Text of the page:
You may recall our unhappy little run-in with rats at the last house (note to self: do not feed the birds black oil sunflower ever again!) and how difficult it was for us to shake those critters.
Well, a couple of weeks ago, the kid and I were shocked to find a bat hanging on the living room curtain one morning. Yes, inside the living room. In our new home. I went to open the curtains, looked up to the top of them, and proceeded to shriek like a banshee. There, gazing back at me, was what appeared to be a bat. My son noticed I was behaving oddly and I asked him to confirm that, indeed, there was a bat atop the curtain... and yes, he agreed shakily, that was a bat.
We ducked lower than normal and ran to get out of PJs and into real clothing—because we wanted to be properly dressed when we hurriedly met some new neighbors (preferably someone with testosterone, thus all the better to assist us in removing said bats). After a couple of strikeouts (no one home), we lucked out three doors down the street with a poor fellow who was just preparing to enjoy his day off. He was less than enthusiastic about helping us evict the visitors, but tried to put on a brave face and marched back to our house with us.
To make a long story short, one bat had become two bats by the time we came back into the house, and in the process of trapping those bats behind a large fishing net against the curtain and carrying them outside, they morphed yet again into three bats... one of which appeared to be smaller. I'm not sure the small one could fly yet; apparently, it had been clinging to one of the other, larger bats.
We prodded the bats with broomsticks (as gently as possible, to get them off the curtain) and then watched them crawl across the grass and climb up the side of our house to a shady spot behind the gas meter. They can't walk, you see; they move by this strange, awkward but oddly quick gate on the "fingers" of their wings. It's both repulsive and fascinating. Then we began trying to discern the point of entry. (We think they sneaked in around a huge gap in our side storm door. That'll need replacing. Even if that isn't where they entered, it still needs some serious work.)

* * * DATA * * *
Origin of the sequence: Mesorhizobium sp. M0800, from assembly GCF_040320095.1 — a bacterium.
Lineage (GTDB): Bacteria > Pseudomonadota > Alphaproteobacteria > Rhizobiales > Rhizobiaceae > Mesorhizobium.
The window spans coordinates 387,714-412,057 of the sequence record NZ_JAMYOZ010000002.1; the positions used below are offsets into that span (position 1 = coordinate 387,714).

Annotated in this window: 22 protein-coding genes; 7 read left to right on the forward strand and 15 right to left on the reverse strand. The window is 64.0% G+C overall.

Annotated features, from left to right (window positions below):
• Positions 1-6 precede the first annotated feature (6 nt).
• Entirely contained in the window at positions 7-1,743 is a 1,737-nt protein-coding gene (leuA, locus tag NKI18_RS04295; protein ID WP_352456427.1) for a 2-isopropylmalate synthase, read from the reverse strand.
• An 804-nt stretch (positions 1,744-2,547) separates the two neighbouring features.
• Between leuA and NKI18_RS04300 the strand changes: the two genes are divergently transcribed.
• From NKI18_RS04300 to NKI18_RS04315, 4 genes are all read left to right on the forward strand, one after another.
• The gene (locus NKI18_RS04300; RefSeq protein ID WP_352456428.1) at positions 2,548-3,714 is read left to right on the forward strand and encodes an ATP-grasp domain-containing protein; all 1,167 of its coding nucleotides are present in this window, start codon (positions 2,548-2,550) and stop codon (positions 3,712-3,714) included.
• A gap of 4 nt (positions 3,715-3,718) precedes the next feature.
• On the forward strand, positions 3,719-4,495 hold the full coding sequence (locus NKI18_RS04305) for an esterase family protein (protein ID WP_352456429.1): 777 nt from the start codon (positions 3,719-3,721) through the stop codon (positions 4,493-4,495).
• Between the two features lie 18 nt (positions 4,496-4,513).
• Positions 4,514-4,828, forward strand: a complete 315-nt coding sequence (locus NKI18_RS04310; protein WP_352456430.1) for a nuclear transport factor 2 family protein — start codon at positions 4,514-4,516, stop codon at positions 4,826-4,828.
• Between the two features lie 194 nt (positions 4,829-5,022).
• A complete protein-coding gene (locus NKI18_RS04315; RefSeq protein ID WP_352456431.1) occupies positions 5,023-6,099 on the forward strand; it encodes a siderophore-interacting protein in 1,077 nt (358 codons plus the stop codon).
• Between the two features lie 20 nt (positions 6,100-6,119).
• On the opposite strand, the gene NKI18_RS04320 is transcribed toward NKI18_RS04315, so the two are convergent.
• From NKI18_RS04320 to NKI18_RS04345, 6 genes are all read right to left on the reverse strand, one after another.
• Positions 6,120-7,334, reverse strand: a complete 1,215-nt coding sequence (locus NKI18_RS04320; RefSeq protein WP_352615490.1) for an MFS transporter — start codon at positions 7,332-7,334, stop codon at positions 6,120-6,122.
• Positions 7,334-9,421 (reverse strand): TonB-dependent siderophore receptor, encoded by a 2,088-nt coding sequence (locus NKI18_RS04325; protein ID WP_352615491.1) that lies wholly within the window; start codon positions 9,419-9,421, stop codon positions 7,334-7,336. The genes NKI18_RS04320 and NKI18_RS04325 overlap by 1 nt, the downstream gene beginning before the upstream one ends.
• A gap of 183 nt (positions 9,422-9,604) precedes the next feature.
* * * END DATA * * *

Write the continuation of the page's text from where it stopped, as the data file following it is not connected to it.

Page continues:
(And oh, by the way, my husband watched 12 of them exit the unprotected, unscreened attic vent the other night on their way out to feast on bugs. Which, granted, is a good thing. I know they do good work. I know. Still... not sharing the house permanently with them. Sorry.)
We've been doing a lot of research since then. Did you know that bats are protected here in western PA? That you can't hire anyone to eradicate them? That while you are encouraged to not let them live in your attic, since their guano is toxic, technically you're breaking the law if you kill them? And also, that since June and July are typically when the moms are nursing their "pups" (no kidding, that's what they're called) that you're not advised to kick them out because the babies can't fly yet and will be trapped inside your home to die... all while the frantic mommy bat flies crazily around, seeking any entry into your home to save her baby? (Did I mention that they can squeeze through holes about as big as a dime?)
So, yes, we have some house guests for a few more days... just to ensure that the babies are flying and we won't wreck any families. And then, somehow, when those babes are definitely airborne, we'll get them out. There are humane ways (one-way exits shaped like giant net stockings, basically) and we'll try that, I suppose. The clean-up? We might have to call a professional. All the scary discussions online about the poison poo, the respiratory infections it causes, and the inevitable bat mites that linger after the eviction have frankly got me rather spooked.
I never thought that I'd have to permit and share space with these squatters who lived in our home before we did. Nor did I ever expect that my rights would fall secondarily to theirs... or at least it feels that way.